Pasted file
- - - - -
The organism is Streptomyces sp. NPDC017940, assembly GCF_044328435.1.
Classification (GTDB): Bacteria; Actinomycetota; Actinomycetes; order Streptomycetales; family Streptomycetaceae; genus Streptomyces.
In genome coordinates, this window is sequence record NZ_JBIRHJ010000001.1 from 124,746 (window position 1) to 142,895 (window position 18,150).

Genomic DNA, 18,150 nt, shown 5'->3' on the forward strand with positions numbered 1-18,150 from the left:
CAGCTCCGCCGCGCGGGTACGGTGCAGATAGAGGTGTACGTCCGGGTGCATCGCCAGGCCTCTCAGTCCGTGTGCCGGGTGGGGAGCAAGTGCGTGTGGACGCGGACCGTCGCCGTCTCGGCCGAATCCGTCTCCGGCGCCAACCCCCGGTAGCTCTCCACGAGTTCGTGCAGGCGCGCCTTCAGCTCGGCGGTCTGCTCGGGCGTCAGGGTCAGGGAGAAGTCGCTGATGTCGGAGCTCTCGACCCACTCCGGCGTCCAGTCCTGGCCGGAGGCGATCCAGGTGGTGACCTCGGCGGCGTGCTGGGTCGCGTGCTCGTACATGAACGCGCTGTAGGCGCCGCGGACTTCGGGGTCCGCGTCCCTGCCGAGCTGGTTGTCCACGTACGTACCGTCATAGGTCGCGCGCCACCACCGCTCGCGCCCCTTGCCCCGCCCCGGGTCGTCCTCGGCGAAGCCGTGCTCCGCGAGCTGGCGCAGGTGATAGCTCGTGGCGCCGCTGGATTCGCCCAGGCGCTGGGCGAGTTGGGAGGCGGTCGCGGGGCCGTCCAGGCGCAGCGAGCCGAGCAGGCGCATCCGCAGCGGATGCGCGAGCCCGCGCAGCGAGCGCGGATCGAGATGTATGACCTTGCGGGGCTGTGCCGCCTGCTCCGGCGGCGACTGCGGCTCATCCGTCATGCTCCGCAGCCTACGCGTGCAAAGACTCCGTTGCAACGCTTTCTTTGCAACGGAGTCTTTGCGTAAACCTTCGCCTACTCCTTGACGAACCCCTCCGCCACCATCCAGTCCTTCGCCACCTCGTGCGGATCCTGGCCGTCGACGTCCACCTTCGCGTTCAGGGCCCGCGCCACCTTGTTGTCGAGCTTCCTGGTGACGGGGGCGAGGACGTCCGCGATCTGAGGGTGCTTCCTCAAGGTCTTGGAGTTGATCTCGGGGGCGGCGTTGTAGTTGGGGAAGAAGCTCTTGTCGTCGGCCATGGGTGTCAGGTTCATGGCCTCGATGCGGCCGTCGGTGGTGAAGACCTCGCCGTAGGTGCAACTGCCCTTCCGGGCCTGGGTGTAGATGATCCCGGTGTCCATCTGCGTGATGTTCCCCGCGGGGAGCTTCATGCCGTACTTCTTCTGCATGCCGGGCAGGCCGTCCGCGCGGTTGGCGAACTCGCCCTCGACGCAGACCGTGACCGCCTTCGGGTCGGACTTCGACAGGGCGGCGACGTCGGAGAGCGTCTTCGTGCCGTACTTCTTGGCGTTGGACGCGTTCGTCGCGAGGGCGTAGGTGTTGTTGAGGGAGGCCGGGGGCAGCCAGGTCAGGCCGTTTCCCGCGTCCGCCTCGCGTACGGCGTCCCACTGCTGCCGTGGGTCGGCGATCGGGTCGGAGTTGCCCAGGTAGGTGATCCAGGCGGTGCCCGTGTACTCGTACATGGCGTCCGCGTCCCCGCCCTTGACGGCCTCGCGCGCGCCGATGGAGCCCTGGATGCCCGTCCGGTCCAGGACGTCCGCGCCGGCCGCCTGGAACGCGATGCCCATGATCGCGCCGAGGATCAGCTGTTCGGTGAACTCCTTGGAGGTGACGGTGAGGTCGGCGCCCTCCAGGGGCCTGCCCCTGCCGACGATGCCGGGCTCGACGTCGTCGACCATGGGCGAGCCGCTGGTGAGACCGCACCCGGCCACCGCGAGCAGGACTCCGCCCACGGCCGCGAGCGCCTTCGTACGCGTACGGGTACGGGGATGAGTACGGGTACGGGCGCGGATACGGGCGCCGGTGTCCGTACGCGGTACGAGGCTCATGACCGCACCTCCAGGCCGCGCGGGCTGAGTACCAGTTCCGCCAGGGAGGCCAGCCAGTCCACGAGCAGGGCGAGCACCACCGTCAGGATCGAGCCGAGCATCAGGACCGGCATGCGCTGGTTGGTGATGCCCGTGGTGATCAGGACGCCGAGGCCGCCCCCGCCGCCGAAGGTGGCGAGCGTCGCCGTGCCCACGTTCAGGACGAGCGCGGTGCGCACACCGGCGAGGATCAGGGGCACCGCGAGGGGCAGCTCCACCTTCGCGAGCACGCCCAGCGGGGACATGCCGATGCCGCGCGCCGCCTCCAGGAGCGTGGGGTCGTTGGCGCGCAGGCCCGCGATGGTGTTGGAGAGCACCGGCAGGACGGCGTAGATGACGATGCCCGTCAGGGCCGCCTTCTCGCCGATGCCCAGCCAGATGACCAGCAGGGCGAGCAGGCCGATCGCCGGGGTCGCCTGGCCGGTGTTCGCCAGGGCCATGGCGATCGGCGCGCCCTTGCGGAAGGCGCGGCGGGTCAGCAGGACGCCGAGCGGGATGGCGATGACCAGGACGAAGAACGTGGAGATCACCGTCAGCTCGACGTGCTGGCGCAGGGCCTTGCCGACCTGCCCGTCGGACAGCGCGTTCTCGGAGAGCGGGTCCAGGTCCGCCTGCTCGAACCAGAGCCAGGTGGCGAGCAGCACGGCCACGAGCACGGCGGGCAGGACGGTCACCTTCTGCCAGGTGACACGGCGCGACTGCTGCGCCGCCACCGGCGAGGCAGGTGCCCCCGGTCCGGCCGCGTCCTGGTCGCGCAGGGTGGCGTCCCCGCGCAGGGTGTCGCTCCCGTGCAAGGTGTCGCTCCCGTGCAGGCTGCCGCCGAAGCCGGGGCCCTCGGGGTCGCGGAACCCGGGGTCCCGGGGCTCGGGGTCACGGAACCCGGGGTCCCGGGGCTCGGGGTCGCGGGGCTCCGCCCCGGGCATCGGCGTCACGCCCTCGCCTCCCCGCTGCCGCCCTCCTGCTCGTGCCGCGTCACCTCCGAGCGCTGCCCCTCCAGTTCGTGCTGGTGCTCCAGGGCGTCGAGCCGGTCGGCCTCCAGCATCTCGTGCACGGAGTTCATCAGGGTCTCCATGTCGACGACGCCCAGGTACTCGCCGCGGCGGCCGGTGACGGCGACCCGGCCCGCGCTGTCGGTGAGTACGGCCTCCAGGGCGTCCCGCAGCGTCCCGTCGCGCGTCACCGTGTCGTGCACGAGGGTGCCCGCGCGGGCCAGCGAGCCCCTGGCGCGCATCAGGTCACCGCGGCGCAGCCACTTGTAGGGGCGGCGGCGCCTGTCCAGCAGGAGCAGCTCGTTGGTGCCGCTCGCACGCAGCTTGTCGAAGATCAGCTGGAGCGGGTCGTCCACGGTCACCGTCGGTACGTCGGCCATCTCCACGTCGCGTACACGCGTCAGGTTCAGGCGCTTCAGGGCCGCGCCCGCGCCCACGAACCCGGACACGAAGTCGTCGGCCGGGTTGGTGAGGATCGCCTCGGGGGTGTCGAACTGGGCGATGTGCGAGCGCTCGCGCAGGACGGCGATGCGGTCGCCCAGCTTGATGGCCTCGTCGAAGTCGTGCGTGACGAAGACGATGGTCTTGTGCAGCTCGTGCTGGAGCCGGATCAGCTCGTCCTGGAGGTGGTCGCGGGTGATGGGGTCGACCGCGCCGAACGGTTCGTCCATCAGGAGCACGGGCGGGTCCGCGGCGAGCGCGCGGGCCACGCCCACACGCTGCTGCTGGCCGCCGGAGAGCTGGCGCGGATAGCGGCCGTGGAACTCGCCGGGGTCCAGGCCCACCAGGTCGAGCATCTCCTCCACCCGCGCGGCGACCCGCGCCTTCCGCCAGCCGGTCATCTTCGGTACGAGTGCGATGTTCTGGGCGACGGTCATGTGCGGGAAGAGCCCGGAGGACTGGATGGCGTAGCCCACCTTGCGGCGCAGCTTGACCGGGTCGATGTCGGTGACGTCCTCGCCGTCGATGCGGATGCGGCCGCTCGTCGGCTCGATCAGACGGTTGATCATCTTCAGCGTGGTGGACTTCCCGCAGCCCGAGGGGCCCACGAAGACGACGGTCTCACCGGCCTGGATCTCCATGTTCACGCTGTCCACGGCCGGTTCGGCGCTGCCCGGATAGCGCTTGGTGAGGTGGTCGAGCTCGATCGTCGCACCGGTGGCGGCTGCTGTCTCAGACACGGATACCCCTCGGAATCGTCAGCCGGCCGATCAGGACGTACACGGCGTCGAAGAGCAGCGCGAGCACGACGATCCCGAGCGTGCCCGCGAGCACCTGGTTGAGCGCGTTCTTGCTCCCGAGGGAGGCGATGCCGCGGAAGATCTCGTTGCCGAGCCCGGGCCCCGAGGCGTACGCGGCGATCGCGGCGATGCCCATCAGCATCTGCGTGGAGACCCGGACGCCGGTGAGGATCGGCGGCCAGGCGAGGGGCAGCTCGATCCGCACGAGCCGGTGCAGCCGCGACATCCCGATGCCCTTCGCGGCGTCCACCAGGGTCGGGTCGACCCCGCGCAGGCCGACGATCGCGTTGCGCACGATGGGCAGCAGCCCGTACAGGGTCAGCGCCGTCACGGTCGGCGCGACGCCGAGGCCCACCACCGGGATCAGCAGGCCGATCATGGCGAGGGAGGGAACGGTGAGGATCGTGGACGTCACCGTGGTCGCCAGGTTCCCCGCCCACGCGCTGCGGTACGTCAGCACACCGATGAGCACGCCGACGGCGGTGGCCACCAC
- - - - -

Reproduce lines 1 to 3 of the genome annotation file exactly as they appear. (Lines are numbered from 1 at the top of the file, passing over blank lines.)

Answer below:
The organism is Streptomyces sp. NPDC017940, assembly GCF_044328435.1.
Classification (GTDB): Bacteria; Actinomycetota; Actinomycetes; order Streptomycetales; family Streptomycetaceae; genus Streptomyces.
In genome coordinates, this window is sequence record NZ_JBIRHJ010000001.1 from 124,746 (window position 1) to 142,895 (window position 18,150).